Farm loan waiver: will Maha govt's political gambit cost it economically?
Desperate to end the farmers' strike in Maharashtra, the state government has announced debt waiver to marginal and small farmers.
It has, in principle, accepted the demand for a blanket debt waiver, and is confident it will soon be worked out.
Farmers in Maharashtra are elated by the decision, and the celebrations kicked off immediately after the announcement was made.
Though a welcome decision from the farmers' point of view, it has not gone down well with economists. The decision is bound to badly impact the already crippled economy of Maharashtra.
Can Maharashtra afford it?
Incidentally, neither the state government nor the farmer leaders are aware of the exact amount of farm debt that is to be waived off. Going by a conservative estimate, the collective amount of farm debt due from around 3.1 million marginal and small farmers in Maharashtra is around Rs 30,500 crore. This will be waived off with immediate effect, and the government is contemplating a blanket debt waiver, with riders.
The blanket debt waiver seems to be a farfetched assurance, especially considering that the forecast revenue deficit of Maharashtra for the fiscal year 2017-18 is around Rs 4511 crore. Political parties and farmers' organisations seem to have completely ignored this crucial aspect of the announcement.
Experts at Bank of America Merrill Lynch (BofAML) have prepared a note on the current financial situation and farm debt waiver in Uttar Pradesh and Maharashtra. The note was prepared last week against the backdrop of the farm debt waiver announced in Uttar Pradesh, and the possibilities of the same in Maharashtra, given the farmers' strike.
The note says if every state follows the footsteps of Bharatiya Janata Party (BJP) governments in Uttar Pradesh and Maharashtra, the total debt waiver would be 2% of the GDP by the 2019 polls. The note categorically says that Union Ministry of Finance will have to fund debt waiver by bonds like UDAY to limit the market impact and most importantly, the debt waivers will impact credit culture of the country.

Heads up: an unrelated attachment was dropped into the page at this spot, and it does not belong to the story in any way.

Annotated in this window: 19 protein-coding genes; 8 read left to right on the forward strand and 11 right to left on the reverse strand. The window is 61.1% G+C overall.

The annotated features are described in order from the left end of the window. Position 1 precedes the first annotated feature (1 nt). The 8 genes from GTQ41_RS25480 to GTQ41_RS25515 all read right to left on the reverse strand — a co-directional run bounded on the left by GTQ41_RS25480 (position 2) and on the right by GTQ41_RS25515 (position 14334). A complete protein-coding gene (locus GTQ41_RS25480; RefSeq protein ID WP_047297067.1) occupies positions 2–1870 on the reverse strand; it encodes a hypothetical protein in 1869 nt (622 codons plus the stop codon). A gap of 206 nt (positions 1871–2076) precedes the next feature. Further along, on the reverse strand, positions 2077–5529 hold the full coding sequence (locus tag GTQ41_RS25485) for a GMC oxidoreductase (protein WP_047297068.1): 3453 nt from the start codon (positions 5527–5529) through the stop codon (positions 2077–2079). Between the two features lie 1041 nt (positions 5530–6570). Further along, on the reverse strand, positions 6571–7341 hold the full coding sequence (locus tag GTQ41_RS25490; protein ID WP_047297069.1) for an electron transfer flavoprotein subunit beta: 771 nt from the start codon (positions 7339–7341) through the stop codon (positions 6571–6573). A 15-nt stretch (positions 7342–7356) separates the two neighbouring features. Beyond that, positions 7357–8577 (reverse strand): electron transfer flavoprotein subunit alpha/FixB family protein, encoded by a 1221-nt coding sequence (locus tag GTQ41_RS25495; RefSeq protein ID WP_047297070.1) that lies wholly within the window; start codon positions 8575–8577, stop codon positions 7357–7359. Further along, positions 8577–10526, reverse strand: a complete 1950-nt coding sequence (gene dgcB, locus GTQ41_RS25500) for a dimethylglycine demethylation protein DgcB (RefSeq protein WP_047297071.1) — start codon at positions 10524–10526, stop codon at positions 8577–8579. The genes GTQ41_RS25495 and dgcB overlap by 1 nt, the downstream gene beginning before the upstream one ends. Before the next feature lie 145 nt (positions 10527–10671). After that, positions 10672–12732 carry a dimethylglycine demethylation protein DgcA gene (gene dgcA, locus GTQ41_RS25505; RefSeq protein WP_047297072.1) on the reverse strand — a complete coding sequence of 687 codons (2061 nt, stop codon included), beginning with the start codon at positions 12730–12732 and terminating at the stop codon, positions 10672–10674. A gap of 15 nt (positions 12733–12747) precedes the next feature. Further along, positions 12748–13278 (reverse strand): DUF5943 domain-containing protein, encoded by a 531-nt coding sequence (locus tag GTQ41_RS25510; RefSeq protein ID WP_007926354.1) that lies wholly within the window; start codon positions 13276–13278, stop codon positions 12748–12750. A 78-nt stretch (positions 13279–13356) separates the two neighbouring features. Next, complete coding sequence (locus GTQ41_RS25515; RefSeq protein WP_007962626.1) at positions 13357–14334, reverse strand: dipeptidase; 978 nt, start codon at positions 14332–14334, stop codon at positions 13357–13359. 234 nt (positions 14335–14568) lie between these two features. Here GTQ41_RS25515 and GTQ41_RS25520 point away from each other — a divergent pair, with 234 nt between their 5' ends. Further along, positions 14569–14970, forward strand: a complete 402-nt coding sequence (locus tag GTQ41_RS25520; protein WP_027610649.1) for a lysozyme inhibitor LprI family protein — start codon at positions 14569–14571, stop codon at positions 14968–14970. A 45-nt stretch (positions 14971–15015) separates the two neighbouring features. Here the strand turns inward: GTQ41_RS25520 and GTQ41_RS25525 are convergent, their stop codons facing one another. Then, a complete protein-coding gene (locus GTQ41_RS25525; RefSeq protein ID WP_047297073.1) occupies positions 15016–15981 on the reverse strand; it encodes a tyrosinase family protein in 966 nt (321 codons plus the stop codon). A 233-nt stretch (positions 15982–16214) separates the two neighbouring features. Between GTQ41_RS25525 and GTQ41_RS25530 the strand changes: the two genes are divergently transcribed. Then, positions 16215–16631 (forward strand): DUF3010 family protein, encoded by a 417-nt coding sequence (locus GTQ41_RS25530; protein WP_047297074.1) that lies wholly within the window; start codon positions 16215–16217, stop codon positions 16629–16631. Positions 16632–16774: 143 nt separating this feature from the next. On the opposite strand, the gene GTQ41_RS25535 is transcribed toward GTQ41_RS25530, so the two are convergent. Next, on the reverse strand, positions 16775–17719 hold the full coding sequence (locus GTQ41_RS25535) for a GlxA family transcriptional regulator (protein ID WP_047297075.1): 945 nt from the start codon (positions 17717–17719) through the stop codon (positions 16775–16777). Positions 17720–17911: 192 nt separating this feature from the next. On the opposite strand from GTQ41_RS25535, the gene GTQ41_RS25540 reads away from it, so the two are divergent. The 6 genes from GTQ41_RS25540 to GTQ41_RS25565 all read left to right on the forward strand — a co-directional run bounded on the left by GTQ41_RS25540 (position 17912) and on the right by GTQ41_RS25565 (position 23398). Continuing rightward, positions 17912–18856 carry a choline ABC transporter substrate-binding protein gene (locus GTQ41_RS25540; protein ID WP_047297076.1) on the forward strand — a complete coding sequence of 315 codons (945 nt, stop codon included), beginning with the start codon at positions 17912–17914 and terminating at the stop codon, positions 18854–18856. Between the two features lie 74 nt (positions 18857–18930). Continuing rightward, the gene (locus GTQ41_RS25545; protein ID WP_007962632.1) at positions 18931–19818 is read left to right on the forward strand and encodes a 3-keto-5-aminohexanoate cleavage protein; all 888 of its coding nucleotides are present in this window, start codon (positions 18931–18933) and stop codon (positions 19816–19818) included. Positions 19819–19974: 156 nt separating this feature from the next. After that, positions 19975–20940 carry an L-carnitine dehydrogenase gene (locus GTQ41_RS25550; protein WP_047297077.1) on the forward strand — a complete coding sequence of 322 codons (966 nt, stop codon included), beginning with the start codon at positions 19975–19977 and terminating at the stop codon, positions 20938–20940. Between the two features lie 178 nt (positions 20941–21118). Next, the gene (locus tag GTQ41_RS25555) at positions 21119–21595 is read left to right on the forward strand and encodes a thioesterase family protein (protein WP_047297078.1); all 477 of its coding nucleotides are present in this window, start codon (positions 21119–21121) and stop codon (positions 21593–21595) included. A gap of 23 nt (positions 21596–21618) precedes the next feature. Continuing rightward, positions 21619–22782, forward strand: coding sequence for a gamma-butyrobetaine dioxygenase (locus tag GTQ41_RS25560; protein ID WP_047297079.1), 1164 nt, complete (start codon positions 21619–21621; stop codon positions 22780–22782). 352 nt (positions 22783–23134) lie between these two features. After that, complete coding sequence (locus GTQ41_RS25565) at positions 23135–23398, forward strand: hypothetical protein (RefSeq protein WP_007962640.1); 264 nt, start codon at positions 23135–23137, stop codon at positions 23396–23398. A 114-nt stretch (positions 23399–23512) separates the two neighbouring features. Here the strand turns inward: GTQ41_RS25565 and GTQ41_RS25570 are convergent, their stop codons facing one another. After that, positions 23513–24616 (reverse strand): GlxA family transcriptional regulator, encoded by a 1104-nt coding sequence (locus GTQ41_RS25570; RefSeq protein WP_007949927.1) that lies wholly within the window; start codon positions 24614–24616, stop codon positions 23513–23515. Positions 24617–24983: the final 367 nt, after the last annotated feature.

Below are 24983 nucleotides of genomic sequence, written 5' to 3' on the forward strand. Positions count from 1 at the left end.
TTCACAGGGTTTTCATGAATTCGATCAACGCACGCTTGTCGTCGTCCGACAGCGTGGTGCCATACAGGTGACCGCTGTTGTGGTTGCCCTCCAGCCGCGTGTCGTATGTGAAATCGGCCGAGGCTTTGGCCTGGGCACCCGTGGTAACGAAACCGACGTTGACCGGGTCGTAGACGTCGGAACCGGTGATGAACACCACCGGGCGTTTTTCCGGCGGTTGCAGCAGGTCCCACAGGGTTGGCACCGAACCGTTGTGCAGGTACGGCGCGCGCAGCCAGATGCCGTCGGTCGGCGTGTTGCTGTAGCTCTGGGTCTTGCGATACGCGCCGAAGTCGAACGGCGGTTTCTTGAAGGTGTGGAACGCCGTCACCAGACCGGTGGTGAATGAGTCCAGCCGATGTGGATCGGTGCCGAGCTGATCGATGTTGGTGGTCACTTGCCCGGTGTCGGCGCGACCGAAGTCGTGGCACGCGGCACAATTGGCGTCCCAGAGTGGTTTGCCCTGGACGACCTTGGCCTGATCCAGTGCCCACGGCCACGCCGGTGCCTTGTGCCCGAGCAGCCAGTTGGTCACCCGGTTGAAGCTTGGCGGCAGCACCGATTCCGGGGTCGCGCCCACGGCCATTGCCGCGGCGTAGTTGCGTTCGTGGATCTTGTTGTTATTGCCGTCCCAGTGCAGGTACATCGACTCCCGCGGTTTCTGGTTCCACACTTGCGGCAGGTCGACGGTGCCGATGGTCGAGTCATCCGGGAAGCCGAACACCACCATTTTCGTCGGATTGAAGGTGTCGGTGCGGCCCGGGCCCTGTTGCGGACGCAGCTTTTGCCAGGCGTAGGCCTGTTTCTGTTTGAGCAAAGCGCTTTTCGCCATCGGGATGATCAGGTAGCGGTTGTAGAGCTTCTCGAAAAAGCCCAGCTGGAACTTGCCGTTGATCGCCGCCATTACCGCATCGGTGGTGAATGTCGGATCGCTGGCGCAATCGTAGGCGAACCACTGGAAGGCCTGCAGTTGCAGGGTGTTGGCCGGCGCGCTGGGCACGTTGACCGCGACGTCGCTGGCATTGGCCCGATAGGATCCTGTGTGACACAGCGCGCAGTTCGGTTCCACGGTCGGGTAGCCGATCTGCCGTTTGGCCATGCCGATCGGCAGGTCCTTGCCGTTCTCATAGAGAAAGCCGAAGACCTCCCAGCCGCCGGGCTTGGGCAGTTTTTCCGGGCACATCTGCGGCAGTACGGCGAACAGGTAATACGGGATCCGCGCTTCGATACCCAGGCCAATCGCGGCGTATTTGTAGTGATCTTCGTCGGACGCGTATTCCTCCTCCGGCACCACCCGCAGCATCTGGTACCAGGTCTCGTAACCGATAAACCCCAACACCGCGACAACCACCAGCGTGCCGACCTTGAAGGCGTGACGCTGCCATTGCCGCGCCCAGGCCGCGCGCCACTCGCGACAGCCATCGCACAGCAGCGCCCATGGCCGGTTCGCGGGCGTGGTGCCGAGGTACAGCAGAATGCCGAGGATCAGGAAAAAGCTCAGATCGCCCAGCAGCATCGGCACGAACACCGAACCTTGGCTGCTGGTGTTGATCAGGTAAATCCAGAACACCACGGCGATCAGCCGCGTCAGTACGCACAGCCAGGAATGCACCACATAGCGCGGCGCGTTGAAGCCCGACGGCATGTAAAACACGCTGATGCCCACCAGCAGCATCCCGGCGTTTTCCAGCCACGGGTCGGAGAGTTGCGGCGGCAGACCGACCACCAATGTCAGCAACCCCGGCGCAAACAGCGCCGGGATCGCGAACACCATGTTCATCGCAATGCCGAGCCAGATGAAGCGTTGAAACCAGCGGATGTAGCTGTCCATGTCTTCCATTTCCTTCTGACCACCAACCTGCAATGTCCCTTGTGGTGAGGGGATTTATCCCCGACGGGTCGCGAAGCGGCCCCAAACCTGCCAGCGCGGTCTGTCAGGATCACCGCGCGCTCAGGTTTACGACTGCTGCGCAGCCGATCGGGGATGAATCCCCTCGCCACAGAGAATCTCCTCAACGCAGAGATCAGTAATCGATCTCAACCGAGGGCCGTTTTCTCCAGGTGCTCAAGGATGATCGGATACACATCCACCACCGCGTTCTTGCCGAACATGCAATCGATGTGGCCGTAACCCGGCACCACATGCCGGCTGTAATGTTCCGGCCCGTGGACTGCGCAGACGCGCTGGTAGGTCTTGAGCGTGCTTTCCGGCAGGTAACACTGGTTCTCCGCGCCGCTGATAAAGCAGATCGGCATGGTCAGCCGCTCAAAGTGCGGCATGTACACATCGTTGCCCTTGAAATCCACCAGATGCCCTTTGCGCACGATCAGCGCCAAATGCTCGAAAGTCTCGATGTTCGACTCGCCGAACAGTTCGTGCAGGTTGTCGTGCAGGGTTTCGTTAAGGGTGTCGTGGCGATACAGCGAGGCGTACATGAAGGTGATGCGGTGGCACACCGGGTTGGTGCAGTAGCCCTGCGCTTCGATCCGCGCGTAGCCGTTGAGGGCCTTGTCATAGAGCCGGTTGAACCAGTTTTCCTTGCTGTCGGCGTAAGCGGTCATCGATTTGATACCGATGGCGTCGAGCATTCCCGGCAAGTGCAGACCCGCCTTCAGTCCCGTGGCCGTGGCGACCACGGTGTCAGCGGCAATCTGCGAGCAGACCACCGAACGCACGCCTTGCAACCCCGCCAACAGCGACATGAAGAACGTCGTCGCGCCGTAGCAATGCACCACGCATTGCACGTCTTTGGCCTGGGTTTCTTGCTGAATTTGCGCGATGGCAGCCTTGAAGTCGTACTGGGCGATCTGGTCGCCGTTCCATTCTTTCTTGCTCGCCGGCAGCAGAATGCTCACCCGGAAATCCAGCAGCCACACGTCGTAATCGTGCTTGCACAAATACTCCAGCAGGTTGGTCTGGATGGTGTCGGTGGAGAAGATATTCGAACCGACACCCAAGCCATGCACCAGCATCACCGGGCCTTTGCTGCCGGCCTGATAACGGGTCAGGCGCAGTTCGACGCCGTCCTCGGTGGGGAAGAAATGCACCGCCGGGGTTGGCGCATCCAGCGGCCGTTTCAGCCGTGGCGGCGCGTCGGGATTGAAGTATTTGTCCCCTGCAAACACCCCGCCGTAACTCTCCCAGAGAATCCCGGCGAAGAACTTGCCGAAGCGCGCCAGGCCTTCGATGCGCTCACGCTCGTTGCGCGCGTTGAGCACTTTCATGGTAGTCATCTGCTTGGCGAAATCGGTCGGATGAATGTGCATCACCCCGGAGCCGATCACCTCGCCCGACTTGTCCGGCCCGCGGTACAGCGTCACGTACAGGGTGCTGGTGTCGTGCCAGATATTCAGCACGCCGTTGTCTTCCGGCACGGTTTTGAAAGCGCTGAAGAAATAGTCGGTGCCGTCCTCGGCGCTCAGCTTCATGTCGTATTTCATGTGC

“We grow more confident of our call that farm loan waivers will spread across states after Maharashtra followed Uttar Pradesh in waiving farm loans. This begs the question, how much of farm loan will eventually be waived, US$40bn, which is 2% of the GDP,” the note says.
However, Madan Sabnavis, chief economist at Credit Analysis and Research Limited, feels the state government can cope with the debt waiver totalling up to Rs 30,500 crore.
“At present, the fiscal deficit of Maharashtra is 1.5% of its GDP, which is well within control. Waiving off farm debts up to Rs 30,500 crore should not be a major burden. But if the amount goes beyond it, as the government is contemplating debt waiver for more farmers, it can pose problems for the economy,” Sabnavis said.
A dangerous practice
A senior economist, who did not wish to be named, criticised the practice of farm loan waiver that's gaining mileage.
“This is a most dangerous practice. Waiving off debts will prove fatal for the economy in the long run, as it will affect the credit culture. Those farmers who are currently repaying their loans will stop doing so. It is very easy to understand that farmers will continue to borrow and stop repaying because it has now become a trend to waive off farm debts at regular intervals. This will not only affect the rural credit culture, but also the genuine borrowers in urban areas would also be affected. In my opinion, debt waiver – to any farmer – cannot be a solution.”
The BofAML, in its note, has highlighted the same issue. “The farm loan waiver is bound to impact the rural credit culture, although we recognise that a good part of farm debt arose on rural stress from poor harvest. The UPA government had waived 1.35% of GDP of farm loans in 2008. We agree with RBI governor Patel who thinks it undermines the honest credit culture, it impacts credit discipline, it blunts incentives for future borrowers to repay. This, in turn would prove counter-productive for the RBI's measures to clean up bank balance sheets,” the note says.
The government has assured it will form a committee to decide the criterion for debt waiver for farmers other than the small and marginal ones. There are 13.6 million registered farmers in the state, out of which only 3.1 million are marginal farmers. These have come under the ambit of immediate debt waiver, and can apply for loans from today.
While the total debt amount of marginal farmers is pegged at Rs 30,500 crore, the cost of other debts is whooping Rs 1.14 lakh crore. After meeting with Kisan Kranti Jan Andolan leader Jayajirao Suryavanshi and others last week, Chief Minister Devendra Fadnavis had ruled out blanket debt waiver worth the larger amount.
The decision has prompted all the political parties, including the Shiv Sena, to claim the credit for it.
Though the Opposition parties are desperately trying to grab the credit for political mileage, they have nothing much to gain.
Veteran journalist and political analyst Kumar Ketkar says: “It is definitely advantage BJP as Congress, Nationalist Congress Party (NCP) and Shiv Sena cannot claim total credit for the decision. Though it’s a political gain for the BJP, it is fiscal loss at the same time, as it will create economic anarchy. The debt waiver of Rs 30,500 crore followed by enforcement of GST will prove costly for the BJP. The decision, no doubt, is politically motivated. But BJP will not win more than 100 seats, if mid-term polls are held in near future.”